Coppell police chief addressing fentanyl crisis

“It’s here. It’s plentiful.”


Angelina Liu

Coppell City Council member Biju Mathew presents the proclamation to make April “Sexual Assault Awareness Month.” Coppell Police Chief Danny Barton presented about fentanyl to raise awareness for the drug.

Angelina Liu, Executive Editor-in-Chief

At Tuesday’s Coppell City Council meeting, Police Chief Danny Barton’s voice quivers as he holds himself steady on the dark brown podium. On the large projector screen, a sharp tip of a No. 2 pencil with white substance on top of it is displayed. 

“That is a lethal dose of fentanyl,” Barton said. “That’s just about two milligrams.” 

According to Barton, fentanyl has already claimed two lives in the Coppell community. Earlier this year, an 18-year-old died after taking a pill that looked like oxycodone. Nearly 23 days later, a 21-year-old took a similar type of pill and overdosed. 

“I’ve been a police chief for over four years, and I’ve been a police officer for a lot of years,” Barton said.  “I’ve never seen anything that’s bugging me like this is bugging me, because the trajectory that we’re on is alarming. Our community has got to understand the realities of what’s going on.” 

According to Coppell Fire Chief Kevin Richardson, this year the department has seen 11 overdoses and have had to use Narcan on 10 of those. 

“Recently, we took fentanyl pills off of the campus of the high school,” Barton said. “A juvenile has been charged with those pills. We know he’s not the only person in our school. It’s at every school in America. We’ve had some local area residents who have been connected to the supply. They were residing right here in Coppell.” 

Fentanyl is a synthetic opioid like percocet, hydrocodone and codeine. It is 50 to 100 times more potent than morphine or heroin. After taking the drug, one can experience a euphoric rush followed by drowsiness that contributes to its addictiveness.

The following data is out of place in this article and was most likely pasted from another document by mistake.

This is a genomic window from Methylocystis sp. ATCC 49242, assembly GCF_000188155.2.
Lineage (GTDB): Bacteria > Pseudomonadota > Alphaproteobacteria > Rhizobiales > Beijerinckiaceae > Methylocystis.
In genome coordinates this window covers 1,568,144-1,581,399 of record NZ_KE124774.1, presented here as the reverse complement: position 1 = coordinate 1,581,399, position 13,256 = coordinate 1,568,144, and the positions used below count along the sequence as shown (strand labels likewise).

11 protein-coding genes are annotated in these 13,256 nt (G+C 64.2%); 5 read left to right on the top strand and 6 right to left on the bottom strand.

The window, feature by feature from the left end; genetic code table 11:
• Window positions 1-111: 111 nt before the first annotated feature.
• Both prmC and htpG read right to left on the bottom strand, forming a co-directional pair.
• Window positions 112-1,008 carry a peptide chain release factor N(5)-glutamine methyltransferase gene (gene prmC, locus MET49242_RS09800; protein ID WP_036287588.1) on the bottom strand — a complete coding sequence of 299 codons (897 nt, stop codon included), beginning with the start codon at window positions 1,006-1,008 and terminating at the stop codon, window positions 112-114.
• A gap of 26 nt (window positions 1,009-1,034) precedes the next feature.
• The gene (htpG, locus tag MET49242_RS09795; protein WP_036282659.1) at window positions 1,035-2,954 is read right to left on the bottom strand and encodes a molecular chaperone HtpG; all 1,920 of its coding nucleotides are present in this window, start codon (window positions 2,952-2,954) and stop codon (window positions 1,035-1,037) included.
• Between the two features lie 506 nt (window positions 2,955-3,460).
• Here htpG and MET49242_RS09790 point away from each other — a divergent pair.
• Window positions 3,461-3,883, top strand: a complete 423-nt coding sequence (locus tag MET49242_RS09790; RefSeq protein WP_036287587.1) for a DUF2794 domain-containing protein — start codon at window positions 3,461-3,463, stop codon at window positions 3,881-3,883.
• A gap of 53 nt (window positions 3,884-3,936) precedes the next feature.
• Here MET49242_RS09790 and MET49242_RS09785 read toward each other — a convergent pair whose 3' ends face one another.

One two pound bag of fentanyl can be used to create one to five million pills. The bags are coming into the United States and the pills are being produced here. 

“They put fentanyl in pretty much anything you can think of right now,” Barton said. “The scary part is that the pills they are producing look just like the pills that you get from your pharmacy. They have the same color and stamps on them.” 

Oxycodone pills marked with a 30 and an M on the other side are what is currently being seen the most in the Dallas-Fort Worth area. In an attempt to make the drug more appealing to consumers, it can be also made to look like candy, however, Barton has not come across those yet. 

Recently, the Drug Enforcement Agency held a presentation for families that lost loved ones to fentanyl overdose at the Coppell Arts Center. Around 125 families from around the region came and shared their testimonies. 

“This kid borrowed an Adderall pill so he could study for an exam,” Barton said. “It was a lethal dose and he died. They think they’re taking a hydrocodone, xanax, or whatever it is, and they have no idea. It’s really fentanyl. And that’s what’s causing the spike.” 

Barton explains the process of making fentanyl pills akin to chocolate chip cookies. After mixing the drug with other fillers, some pills will have more potency than others. Currently, the DEA is reporting that six out of 10 pills contain lethal doses. 

Currently, Coppell ISD is combatting fentanyl usage by spreading awareness on the drug and supplying campuses with plenty of Narcan. 

“We’re going to build a resource page on our city website,” Barton said. “We plan to do town hall meetings. This is a big deal. This is not a problem that police can solve. We’re not going to be able to arrest our way out of this situation. It’s going to be more than talking to our kids, it’s going to be knowing who your kids are hanging out with, it’s going to be searching their rooms when they’re not looking. Every family’s got to attack this themselves.” 

Prior to the fentanyl presentation, the council approved two proclamations, one designating the week of April 16-22 as “Volunteer Week”  and the other designating the month of April as “Sexual Assault Awareness Month.” The citizen’s appearance heard many supporting voices for the establishment of a veteran’s memorial in Coppell parks and the preservation of the Coppell church and annex. 

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